By Prof. Rohan W. Jayasekara
Produced for the 125th Anniversary Celebrations of the Faculty of Medicine. Colombo. Sri Lanka. 1995.
A marriage is said to be consanguineous when the union is between two people, genetically related, by descent, from a common ancestor. All human societies however primitive or geographically isolated, prohibit the mating of first degree relatives, namely the matings between parents and children and brothers and sisters(incest). Any marriage between relatives less close than sibs (brothers and sisters) or parents and offspring are not necessarily outlawed, but the dividing line between legal and illegal is hazy and varies somewhat between countries. In about one – half of the USA, uncle – niece and aunt – nephew (second degree) and first cousin (third degree) matings are forbidden by law. In most African societies consanguineous marriages are not allowed. In contrast in countries like Japan, India, Pakistan and the Middle East, upto 30% of marriages are consanguineous and are even encouraged as in Japan.
In Sri Lanka to quote the Legislative enactments of the Democratic Socialist Republic of Sri Lanka, Vol VI, Page VI / 210, Section 16 a, b and c, no marriage shall be valid – a) where either party shall be directly descended from the other ; or b) where the female shall be sister of the male either by the full or the half-blood, or the daughter of his brother or of his sister by the full or the half blood, or a descendant from either of them, or daughter of his wife by another father, or his son’s or grandson’s or father’s or grandfather’s widow ; or c) where the male shall be brother of the female either by the full or the half-blood, or the son of her brother or sister by the full or the half-blood, or a descendant from either of them, or the son of her husband by another mother, or her deceased daughter’s or granddaughter’s or mother’s or grandmother’s husband. It basically prohibits marriages which involve incest, those with step-brothers or step sisters, that between uncles and nieces and aunts and nephews.
We all carry blueprints for our characteristics in structures called genes which are segments of varying lengths of a molecule called DNA. Each and every structure and function of the body is under the control of a pair of genes in most instances. Each human body cell carries nearly 50 to 100,000 of these genes, as pairs, usually a pair for each trait. Of these about 4 to 8 are undesirable and faulty but as they are weak or recessive do not manifest the defect. The reason being that the other member of the pair is normal and powerful or dominant and thus suppresses the deleterious effects of the faulty one. For any of those 4 – 8 genes to have an impact, they need to be in identical pairs, which means that each parent has to contribute one member of the pair.
In consanguineous or close marriages, the ancestors are common, like for example in a first cousin mating, the grandparents are. In this instance the chances of a pair of these identical unfavourable genes meeting is far greater than in an unrelated marriage. Even in unrelated marriages both parents contribute the 4 – 8 unfavourable genes, which however have a lesser chance of being common, and there by seldom manifest the condition. Even in such unrelated matings the probability of producing a child with a serious birth defect or mental retardation is 3 – 4 %. This figure doubles in first cousin matings and trebles in uncle – niece and aunt – nephew matings.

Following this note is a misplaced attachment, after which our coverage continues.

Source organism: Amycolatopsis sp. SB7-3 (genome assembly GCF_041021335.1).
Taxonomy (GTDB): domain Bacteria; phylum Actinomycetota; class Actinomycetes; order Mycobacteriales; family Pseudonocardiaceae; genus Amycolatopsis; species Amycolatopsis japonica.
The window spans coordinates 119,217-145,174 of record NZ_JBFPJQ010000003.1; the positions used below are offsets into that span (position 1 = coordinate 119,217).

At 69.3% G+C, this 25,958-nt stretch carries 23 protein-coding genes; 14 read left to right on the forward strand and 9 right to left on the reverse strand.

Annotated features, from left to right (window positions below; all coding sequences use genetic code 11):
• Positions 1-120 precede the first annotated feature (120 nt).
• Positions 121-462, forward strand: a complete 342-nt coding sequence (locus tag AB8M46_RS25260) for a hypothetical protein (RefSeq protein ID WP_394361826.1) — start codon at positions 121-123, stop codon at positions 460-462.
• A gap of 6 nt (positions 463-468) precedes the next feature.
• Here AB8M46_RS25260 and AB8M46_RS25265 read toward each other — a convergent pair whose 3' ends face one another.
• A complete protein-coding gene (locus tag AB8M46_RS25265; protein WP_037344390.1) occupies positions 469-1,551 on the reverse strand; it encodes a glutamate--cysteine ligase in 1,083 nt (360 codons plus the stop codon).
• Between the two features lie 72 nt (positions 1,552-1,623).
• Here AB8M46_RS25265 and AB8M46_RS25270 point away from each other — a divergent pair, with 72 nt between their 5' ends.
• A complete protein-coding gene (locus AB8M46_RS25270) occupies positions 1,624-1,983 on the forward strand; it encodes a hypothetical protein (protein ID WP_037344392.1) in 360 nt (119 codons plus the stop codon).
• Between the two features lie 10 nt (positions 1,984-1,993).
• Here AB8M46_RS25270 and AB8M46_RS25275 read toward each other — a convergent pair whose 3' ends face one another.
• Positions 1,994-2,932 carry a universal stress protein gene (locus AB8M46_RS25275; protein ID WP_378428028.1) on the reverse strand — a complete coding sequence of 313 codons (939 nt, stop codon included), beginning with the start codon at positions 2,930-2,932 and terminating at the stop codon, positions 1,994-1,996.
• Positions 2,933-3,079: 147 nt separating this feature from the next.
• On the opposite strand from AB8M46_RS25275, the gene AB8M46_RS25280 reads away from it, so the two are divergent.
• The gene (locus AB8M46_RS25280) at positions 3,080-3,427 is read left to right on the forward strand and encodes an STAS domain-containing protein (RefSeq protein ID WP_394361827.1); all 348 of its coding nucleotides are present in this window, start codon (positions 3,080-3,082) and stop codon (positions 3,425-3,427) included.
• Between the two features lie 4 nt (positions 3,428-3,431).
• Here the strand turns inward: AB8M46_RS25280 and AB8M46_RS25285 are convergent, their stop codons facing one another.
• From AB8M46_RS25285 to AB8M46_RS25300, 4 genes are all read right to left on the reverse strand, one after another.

The products of such close marriages tend to produce an increase of the various types of genetic disorders such as birth defects, mental retardation, deafness and blindness. Most pregnancies do terminate prematurely or as abortions or miscarriages, which in itself are signs of an unhealthy pregnancy, perhaps one carrying a defect. In view of the possibility of a vast array of disorders appearing following a consanguineous mating, it is impossible even to hazard a guess as to what conditions are more prone to appear. This reason limits the use of prenatal diagnosis or diagnosis of a possible defect or disorder in early pregnancy. However ultrasound scans and magnetic resonance imaging which are non – invasive diagnostic techniques may help detect a few gross physical malformations.
The main thrust towards a reduced frequency of consanguineous matings remains in the field of preventive genetics in the form of general education of society and specific programmes such as preconception counseling and genetic counseling. In Sri Lanka a very strongly held belief distinguishes the three types of first cousin matings and categorizes the one between the children of two brothers as the worst while the others are harmless. This is not so with all three matings having the same risk of recurrence. It is this type of myth that needs to be demolished and the record set straight.
The most appropriate and convenient time to instill the importance of preventing close marriages is the adolescent period and therefore it will be useful for every school to be alive to this problem and take the necessary steps to advise them. Parents must be advised of the dangers of close associations of their children with the children of their brothers and sisters during their adolescence. The need to forge a close and friendly relationship and rapport with one’s children at this stage, and giving them the right advise will play a crucial role in the reduction of the frequency of such close marriages.